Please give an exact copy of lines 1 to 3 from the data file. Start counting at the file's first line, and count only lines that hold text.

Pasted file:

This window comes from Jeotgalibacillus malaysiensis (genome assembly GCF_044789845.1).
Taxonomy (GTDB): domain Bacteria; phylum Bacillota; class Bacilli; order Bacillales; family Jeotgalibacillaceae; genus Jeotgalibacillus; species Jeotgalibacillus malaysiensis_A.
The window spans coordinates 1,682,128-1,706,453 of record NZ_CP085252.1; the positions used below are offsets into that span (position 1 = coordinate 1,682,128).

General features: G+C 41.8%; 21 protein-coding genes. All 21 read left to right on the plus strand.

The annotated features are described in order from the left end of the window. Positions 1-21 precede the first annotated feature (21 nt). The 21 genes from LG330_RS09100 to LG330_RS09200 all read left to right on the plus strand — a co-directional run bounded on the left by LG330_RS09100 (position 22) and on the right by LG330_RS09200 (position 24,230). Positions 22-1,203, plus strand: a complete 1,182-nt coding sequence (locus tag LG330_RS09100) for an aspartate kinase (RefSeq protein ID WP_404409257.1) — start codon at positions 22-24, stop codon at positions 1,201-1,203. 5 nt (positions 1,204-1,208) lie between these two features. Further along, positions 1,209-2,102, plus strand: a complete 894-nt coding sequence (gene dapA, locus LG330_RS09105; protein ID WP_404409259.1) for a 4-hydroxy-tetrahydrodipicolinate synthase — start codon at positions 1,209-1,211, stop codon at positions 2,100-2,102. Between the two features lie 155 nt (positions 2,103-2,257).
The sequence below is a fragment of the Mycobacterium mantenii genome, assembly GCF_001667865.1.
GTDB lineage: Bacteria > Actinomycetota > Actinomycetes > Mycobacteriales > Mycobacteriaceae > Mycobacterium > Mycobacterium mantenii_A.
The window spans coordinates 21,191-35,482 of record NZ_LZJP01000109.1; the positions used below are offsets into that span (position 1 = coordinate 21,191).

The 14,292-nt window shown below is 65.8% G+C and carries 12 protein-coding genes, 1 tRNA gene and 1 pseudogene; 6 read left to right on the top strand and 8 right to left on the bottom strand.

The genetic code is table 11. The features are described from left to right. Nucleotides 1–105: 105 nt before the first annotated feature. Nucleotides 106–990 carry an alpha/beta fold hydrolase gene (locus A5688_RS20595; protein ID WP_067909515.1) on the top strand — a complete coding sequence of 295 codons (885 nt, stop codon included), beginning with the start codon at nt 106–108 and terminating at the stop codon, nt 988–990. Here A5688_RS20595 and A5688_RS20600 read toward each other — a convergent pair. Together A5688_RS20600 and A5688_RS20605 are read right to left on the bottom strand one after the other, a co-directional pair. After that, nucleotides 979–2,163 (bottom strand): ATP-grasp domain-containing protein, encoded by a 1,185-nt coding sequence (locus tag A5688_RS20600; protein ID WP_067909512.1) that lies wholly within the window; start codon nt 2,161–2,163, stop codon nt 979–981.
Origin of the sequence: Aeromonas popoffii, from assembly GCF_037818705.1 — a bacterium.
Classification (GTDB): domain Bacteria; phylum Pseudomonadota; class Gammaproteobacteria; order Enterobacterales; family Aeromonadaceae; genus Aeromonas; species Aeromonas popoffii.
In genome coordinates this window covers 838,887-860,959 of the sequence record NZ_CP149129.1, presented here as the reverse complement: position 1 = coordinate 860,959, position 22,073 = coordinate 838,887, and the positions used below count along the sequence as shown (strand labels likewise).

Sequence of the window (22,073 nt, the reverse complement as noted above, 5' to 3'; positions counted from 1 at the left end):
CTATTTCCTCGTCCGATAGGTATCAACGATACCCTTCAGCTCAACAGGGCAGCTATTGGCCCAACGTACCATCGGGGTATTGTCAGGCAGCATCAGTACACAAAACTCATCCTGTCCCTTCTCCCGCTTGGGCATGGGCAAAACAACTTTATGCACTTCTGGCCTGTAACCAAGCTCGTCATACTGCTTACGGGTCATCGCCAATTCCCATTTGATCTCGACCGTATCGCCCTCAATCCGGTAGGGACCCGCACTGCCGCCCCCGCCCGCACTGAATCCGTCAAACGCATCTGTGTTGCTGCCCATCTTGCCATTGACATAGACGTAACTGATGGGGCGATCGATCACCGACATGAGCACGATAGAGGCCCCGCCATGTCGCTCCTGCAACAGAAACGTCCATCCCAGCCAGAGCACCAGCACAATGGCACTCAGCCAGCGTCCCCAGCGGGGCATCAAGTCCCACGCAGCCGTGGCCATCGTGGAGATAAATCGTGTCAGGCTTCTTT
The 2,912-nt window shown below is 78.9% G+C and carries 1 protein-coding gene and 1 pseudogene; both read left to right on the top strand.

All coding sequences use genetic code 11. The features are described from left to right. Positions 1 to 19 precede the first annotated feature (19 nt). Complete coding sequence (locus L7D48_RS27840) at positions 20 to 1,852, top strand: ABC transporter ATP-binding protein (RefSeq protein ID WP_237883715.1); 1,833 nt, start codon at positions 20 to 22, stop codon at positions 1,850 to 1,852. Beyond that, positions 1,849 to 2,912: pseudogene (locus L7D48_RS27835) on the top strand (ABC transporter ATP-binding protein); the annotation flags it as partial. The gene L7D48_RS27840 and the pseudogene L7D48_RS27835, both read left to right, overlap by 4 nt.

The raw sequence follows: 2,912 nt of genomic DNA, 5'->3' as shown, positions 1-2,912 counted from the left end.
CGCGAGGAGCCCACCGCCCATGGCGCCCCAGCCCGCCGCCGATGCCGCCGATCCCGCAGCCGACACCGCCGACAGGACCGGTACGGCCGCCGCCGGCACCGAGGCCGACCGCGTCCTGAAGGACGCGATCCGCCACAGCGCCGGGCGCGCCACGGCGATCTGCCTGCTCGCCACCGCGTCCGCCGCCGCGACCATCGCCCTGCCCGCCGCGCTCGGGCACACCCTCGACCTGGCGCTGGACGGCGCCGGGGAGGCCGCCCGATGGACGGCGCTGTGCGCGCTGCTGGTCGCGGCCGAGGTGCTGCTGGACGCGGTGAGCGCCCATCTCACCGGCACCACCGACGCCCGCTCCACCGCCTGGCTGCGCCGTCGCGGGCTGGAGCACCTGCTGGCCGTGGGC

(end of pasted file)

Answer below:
This window comes from Jeotgalibacillus malaysiensis (genome assembly GCF_044789845.1).
Taxonomy (GTDB): domain Bacteria; phylum Bacillota; class Bacilli; order Bacillales; family Jeotgalibacillaceae; genus Jeotgalibacillus; species Jeotgalibacillus malaysiensis_A.
The window spans coordinates 1,682,128-1,706,453 of record NZ_CP085252.1; the positions used below are offsets into that span (position 1 = coordinate 1,682,128).